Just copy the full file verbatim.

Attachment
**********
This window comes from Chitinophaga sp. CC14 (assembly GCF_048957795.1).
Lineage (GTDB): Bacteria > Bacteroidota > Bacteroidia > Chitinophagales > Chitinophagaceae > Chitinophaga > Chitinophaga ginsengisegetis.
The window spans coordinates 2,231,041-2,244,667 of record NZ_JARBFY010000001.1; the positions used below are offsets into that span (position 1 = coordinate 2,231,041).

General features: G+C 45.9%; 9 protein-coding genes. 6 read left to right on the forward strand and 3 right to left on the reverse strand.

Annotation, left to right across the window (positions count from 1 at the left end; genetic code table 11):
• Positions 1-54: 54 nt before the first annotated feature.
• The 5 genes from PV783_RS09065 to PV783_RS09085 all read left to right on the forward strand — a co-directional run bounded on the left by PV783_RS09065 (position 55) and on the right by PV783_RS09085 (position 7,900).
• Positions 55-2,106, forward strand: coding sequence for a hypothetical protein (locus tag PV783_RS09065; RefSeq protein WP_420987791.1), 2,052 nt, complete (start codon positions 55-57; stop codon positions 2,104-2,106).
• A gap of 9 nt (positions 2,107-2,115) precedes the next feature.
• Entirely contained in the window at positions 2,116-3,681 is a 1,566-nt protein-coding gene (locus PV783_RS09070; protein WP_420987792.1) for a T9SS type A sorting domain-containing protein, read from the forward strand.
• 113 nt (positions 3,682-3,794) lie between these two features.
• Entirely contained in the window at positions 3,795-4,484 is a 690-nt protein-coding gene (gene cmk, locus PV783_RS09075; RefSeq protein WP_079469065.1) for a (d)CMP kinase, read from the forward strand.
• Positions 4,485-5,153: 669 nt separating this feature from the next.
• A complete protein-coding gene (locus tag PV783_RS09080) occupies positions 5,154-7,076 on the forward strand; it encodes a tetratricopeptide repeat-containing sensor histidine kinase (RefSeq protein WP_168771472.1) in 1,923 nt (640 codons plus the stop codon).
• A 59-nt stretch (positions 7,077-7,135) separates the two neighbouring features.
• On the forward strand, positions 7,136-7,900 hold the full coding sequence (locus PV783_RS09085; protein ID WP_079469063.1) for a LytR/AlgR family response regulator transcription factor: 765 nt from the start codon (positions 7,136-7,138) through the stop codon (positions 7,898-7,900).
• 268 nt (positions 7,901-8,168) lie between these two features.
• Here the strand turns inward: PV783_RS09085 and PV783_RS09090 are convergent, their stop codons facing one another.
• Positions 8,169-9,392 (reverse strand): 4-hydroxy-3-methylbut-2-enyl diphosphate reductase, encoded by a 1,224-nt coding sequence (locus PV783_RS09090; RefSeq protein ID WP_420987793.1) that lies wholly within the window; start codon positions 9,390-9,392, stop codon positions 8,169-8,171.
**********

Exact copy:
This window comes from Chitinophaga sp. CC14 (assembly GCF_048957795.1).
Lineage (GTDB): Bacteria > Bacteroidota > Bacteroidia > Chitinophagales > Chitinophagaceae > Chitinophaga > Chitinophaga ginsengisegetis.
The window spans coordinates 2,231,041-2,244,667 of record NZ_JARBFY010000001.1; the positions used below are offsets into that span (position 1 = coordinate 2,231,041).

General features: G+C 45.9%; 9 protein-coding genes. 6 read left to right on the forward strand and 3 right to left on the reverse strand.

Annotation, left to right across the window (positions count from 1 at the left end; genetic code table 11):
• Positions 1-54: 54 nt before the first annotated feature.
• The 5 genes from PV783_RS09065 to PV783_RS09085 all read left to right on the forward strand — a co-directional run bounded on the left by PV783_RS09065 (position 55) and on the right by PV783_RS09085 (position 7,900).
• Positions 55-2,106, forward strand: coding sequence for a hypothetical protein (locus tag PV783_RS09065; RefSeq protein WP_420987791.1), 2,052 nt, complete (start codon positions 55-57; stop codon positions 2,104-2,106).
• A gap of 9 nt (positions 2,107-2,115) precedes the next feature.
• Entirely contained in the window at positions 2,116-3,681 is a 1,566-nt protein-coding gene (locus PV783_RS09070; protein WP_420987792.1) for a T9SS type A sorting domain-containing protein, read from the forward strand.
• 113 nt (positions 3,682-3,794) lie between these two features.
• Entirely contained in the window at positions 3,795-4,484 is a 690-nt protein-coding gene (gene cmk, locus PV783_RS09075; RefSeq protein WP_079469065.1) for a (d)CMP kinase, read from the forward strand.
• Positions 4,485-5,153: 669 nt separating this feature from the next.
• A complete protein-coding gene (locus tag PV783_RS09080) occupies positions 5,154-7,076 on the forward strand; it encodes a tetratricopeptide repeat-containing sensor histidine kinase (RefSeq protein WP_168771472.1) in 1,923 nt (640 codons plus the stop codon).
• A 59-nt stretch (positions 7,077-7,135) separates the two neighbouring features.
• On the forward strand, positions 7,136-7,900 hold the full coding sequence (locus PV783_RS09085; protein ID WP_079469063.1) for a LytR/AlgR family response regulator transcription factor: 765 nt from the start codon (positions 7,136-7,138) through the stop codon (positions 7,898-7,900).
• 268 nt (positions 7,901-8,168) lie between these two features.
• Here the strand turns inward: PV783_RS09085 and PV783_RS09090 are convergent, their stop codons facing one another.
• Positions 8,169-9,392 (reverse strand): 4-hydroxy-3-methylbut-2-enyl diphosphate reductase, encoded by a 1,224-nt coding sequence (locus PV783_RS09090; RefSeq protein ID WP_420987793.1) that lies wholly within the window; start codon positions 9,390-9,392, stop codon positions 8,169-8,171.